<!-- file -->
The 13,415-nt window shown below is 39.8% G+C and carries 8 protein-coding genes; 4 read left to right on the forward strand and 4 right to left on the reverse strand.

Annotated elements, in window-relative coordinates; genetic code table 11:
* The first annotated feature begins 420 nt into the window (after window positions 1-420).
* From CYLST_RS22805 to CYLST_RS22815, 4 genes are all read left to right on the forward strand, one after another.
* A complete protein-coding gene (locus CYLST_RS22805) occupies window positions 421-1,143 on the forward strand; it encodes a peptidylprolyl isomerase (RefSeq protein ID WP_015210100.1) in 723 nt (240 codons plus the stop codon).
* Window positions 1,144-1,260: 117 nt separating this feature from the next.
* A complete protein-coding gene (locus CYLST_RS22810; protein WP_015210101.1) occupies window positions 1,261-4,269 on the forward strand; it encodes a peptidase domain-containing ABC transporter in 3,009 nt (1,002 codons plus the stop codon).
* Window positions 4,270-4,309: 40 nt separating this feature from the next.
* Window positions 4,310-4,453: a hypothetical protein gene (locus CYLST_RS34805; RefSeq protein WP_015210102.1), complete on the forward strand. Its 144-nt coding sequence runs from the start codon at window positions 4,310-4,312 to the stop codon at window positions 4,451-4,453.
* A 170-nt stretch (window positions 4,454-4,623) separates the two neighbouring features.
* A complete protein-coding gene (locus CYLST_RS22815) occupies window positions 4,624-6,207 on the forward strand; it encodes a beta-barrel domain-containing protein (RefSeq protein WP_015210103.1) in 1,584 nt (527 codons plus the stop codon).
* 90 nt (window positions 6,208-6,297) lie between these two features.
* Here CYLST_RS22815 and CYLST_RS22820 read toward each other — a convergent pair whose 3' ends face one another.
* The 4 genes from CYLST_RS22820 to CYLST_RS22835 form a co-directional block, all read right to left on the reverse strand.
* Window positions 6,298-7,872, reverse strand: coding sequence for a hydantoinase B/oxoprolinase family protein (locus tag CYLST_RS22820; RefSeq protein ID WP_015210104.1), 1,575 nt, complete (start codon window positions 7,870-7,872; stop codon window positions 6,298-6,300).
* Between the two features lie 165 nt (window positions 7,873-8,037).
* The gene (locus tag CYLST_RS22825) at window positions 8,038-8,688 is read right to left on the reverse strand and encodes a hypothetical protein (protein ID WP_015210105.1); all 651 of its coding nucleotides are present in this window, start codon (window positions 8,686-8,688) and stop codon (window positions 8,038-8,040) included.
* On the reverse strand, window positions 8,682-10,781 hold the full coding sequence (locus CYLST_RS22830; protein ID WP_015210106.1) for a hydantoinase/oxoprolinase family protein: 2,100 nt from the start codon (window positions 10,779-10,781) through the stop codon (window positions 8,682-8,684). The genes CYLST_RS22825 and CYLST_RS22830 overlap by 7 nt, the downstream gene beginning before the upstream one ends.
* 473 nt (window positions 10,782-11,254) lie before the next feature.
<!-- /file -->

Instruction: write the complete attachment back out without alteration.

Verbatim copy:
The 13,415-nt window shown below is 39.8% G+C and carries 8 protein-coding genes; 4 read left to right on the forward strand and 4 right to left on the reverse strand.

Annotated elements, in window-relative coordinates; genetic code table 11:
* The first annotated feature begins 420 nt into the window (after window positions 1-420).
* From CYLST_RS22805 to CYLST_RS22815, 4 genes are all read left to right on the forward strand, one after another.
* A complete protein-coding gene (locus CYLST_RS22805) occupies window positions 421-1,143 on the forward strand; it encodes a peptidylprolyl isomerase (RefSeq protein ID WP_015210100.1) in 723 nt (240 codons plus the stop codon).
* Window positions 1,144-1,260: 117 nt separating this feature from the next.
* A complete protein-coding gene (locus CYLST_RS22810; protein WP_015210101.1) occupies window positions 1,261-4,269 on the forward strand; it encodes a peptidase domain-containing ABC transporter in 3,009 nt (1,002 codons plus the stop codon).
* Window positions 4,270-4,309: 40 nt separating this feature from the next.
* Window positions 4,310-4,453: a hypothetical protein gene (locus CYLST_RS34805; RefSeq protein WP_015210102.1), complete on the forward strand. Its 144-nt coding sequence runs from the start codon at window positions 4,310-4,312 to the stop codon at window positions 4,451-4,453.
* A 170-nt stretch (window positions 4,454-4,623) separates the two neighbouring features.
* A complete protein-coding gene (locus CYLST_RS22815) occupies window positions 4,624-6,207 on the forward strand; it encodes a beta-barrel domain-containing protein (RefSeq protein WP_015210103.1) in 1,584 nt (527 codons plus the stop codon).
* 90 nt (window positions 6,208-6,297) lie between these two features.
* Here CYLST_RS22815 and CYLST_RS22820 read toward each other — a convergent pair whose 3' ends face one another.
* The 4 genes from CYLST_RS22820 to CYLST_RS22835 form a co-directional block, all read right to left on the reverse strand.
* Window positions 6,298-7,872, reverse strand: coding sequence for a hydantoinase B/oxoprolinase family protein (locus tag CYLST_RS22820; RefSeq protein ID WP_015210104.1), 1,575 nt, complete (start codon window positions 7,870-7,872; stop codon window positions 6,298-6,300).
* Between the two features lie 165 nt (window positions 7,873-8,037).
* The gene (locus tag CYLST_RS22825) at window positions 8,038-8,688 is read right to left on the reverse strand and encodes a hypothetical protein (protein ID WP_015210105.1); all 651 of its coding nucleotides are present in this window, start codon (window positions 8,686-8,688) and stop codon (window positions 8,038-8,040) included.
* On the reverse strand, window positions 8,682-10,781 hold the full coding sequence (locus CYLST_RS22830; protein ID WP_015210106.1) for a hydantoinase/oxoprolinase family protein: 2,100 nt from the start codon (window positions 10,779-10,781) through the stop codon (window positions 8,682-8,684). The genes CYLST_RS22825 and CYLST_RS22830 overlap by 7 nt, the downstream gene beginning before the upstream one ends.
* 473 nt (window positions 10,782-11,254) lie before the next feature.